His heavyweight entry weighed in at more than a quarter of tonne breaking the previous show record of 204kg set last year by a massive 57.5kg. Geoff’s second entry in the competition tipped the scales at an extraordinary 207kg ensuring his dominance in this coveted Ekka competition continues. According to Geoff the secret to success is planting in brand new soil, plenty of tender loving care for the four month growing cycle and his secret organic mulch recipe. Geoff’s record breaking entry is even more impressive considering entries for the competition were down due to a poor growing season with some crops being washed out.
Scholarship encourages youth to choose a career in agribusiness
There’s still a month left for applications in this year’s Agribusiness Association of Australia university scholarship, which encourages Australian youth to engage in tertiary education in agriculture.
The prestigious $3000 multi-year scholarship is part of AAA’s key priority of attracting students into the industry to ensure that agribusiness continues to be a major contributor to the Australian economy. Applications are now open to eligible high school students residing in either NSW or the ACT. Each year the States and Territories chosen to participate reflect the state hosting the AAA’s annual general meeting. The winner will be announced at a dinner following the AGM in NSW in late August. Dr Theresa Craig, AAA President said that secondary school networks were very positive about the scholarship. This year’s recipient will join the 2013 inaugural scholarship winner, Lachlan Lancaster of Queensland’s Cubbie Station and last year’s winner, Molly Ashby, originally from South Australia, who is studying the Bachelor of Veterinary Science/Veterinary Bioscience at Charles Stuart University in Wagga Wagga. Applications for this year’s scholarship close on 30 June. Go to: http://www.agribusiness.asn.au
McDonald’s and Burger King push chicken amid high beef costs
US commodity prices for chicken are so favourable right now that quick-service chains are resorting to products they once relegated to the scrap heap only a couple of years ago. With chicken prices falling and beef near record levels, chains like Burger King and McDonald’s are pushing chicken products as hard as ever. It’s a trend that won’t likely end soon, as beef prices aren’t expected to ease until next year at the earliest. Beef costs have been troublesome for restaurants over the past couple of years. Drought and high corn costs led many ranchers to reduce herds, cutting supply and increasing prices. While corn prices fell 26pc last year, and are expected to remain lower this year, it takes longer to bring beef supply back up to reduce prices. According to federal data, the price of beef and veal has risen 19pc over the previous year.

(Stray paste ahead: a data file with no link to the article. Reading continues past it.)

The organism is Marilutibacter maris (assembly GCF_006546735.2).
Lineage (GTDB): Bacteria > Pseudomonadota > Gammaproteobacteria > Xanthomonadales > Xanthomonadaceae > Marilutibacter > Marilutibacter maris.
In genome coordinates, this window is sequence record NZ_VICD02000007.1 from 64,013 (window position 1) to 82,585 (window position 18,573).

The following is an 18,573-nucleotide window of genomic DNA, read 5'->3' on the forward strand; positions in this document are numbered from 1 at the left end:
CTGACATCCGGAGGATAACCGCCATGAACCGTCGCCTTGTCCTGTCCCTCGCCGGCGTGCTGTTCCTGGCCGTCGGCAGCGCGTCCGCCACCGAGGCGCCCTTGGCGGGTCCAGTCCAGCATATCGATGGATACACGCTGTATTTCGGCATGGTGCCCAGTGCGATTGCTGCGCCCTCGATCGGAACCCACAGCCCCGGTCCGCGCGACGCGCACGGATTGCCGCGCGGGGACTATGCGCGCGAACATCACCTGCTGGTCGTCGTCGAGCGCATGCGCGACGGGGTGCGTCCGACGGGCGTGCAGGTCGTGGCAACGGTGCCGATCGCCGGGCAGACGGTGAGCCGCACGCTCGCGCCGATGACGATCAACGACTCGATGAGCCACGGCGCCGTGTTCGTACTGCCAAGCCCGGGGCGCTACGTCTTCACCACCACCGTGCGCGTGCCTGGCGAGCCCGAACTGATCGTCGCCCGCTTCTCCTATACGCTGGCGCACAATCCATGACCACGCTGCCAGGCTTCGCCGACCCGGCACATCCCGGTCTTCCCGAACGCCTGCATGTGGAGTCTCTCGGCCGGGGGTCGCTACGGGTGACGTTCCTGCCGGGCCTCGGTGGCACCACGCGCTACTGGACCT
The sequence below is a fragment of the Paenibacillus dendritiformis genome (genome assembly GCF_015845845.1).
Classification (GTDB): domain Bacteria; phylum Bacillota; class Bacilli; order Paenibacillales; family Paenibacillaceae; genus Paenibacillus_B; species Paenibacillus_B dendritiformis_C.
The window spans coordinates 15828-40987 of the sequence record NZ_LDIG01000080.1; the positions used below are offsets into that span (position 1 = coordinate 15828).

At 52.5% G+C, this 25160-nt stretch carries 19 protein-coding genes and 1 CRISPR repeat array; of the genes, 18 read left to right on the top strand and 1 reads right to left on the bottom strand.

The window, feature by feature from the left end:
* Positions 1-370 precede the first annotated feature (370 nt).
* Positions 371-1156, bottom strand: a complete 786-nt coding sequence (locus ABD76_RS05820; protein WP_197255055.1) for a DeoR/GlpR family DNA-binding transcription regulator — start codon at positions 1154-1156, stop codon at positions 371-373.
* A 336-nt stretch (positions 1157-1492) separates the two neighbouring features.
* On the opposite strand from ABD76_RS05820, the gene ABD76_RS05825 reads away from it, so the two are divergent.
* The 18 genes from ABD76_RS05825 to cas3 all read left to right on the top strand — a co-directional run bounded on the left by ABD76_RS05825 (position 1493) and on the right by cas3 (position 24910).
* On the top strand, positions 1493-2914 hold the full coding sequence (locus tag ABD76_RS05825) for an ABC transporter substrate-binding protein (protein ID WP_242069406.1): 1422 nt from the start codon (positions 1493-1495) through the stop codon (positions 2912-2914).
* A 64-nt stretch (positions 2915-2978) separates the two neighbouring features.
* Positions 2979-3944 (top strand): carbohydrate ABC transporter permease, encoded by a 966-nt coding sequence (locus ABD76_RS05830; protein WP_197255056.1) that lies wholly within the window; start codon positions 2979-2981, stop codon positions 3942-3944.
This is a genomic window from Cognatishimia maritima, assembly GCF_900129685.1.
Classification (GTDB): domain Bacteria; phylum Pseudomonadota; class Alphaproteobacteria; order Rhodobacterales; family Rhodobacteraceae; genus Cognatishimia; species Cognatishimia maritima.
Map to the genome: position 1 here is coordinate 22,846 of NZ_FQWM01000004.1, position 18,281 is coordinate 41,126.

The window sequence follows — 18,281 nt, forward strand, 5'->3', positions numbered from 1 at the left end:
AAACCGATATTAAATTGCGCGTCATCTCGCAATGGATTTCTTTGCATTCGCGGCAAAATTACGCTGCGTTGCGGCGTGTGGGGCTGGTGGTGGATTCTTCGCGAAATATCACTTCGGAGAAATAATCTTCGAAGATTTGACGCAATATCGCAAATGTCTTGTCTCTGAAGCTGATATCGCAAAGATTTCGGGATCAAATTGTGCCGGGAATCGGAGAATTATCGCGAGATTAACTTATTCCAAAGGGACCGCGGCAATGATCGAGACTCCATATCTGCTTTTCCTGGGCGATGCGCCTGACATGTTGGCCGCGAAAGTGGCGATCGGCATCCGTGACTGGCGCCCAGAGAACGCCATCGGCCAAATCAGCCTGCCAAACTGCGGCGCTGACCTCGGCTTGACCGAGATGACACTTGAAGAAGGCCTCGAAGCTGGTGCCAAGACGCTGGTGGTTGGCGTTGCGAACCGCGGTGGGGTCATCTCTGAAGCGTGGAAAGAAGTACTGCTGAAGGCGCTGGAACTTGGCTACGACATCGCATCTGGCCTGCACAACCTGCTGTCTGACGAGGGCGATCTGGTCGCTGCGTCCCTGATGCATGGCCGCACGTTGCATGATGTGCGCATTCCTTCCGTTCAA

Canadian Federal Budget Supports Meat Industry
The Canadian Government’s next budget released recently includes several items of significant support for the country’s meat industry. The budget included a provision to increase the lifetime capital gains exemption to $1 million, which would save agricultural producers, including beef growers, $50 billion in capital gains taxes over the next five years. The budget also extends the expiring accelerated capital cost allowance to any eligible assets acquired after 2015 and before 2026, a measure that would encourage meat processors to make long term investments in machinery and equipment. Further, the budget included numerous provisions to strengthen Canadian meat exports. For instance, Canada will spend C$10 million per year to expand the effectiveness of the Canada Trade Commission service, $12m for global agri-marketing promotion and $18m over the next two years to promote trade opportunities for agriculture.
Lumberjacks now better-off than newspaper reporters
Employment and careers website CareerCast.com’s annual jobs-rated report has the ‘newspaper reporter’ classification ranked dead last — worse than lumberjack, a profession which it still managed to beat last year. Decreasing pay, growing stress and a contracting newspaper industry all contributed to the abysmal ranking, said Tony Lee, publisher of CareerCast.com. Newspaper reporter was one of the few jobs on the list that actually had a negative growth rate. A few of the jobs faring better than ‘newspaper reporter’ included lumberjack, enlisted military personnel, cook and corrections officer. Other media jobs don’t fare much better — photojournalist and broadcaster are also ranked near the bottom of the list. CareerCast.com noted that readers and advertisers are moving to online publications, which has put pressure on paper-and-ink news outlets. CareerCast.com recently put newspaper reporters on the endangered jobs list, alongside travel agents and meter-readers. In January, the site listed newspaper reporter on its list of the Ten Most Stressful Jobs.
Despite the glum outlook, it notes that journalists’ varied skillset makes them employable in other industries. “There’s obviously a silver lining. Many of the people who’ve left the industry have had the ability to transfer those skills to a number of other functions.”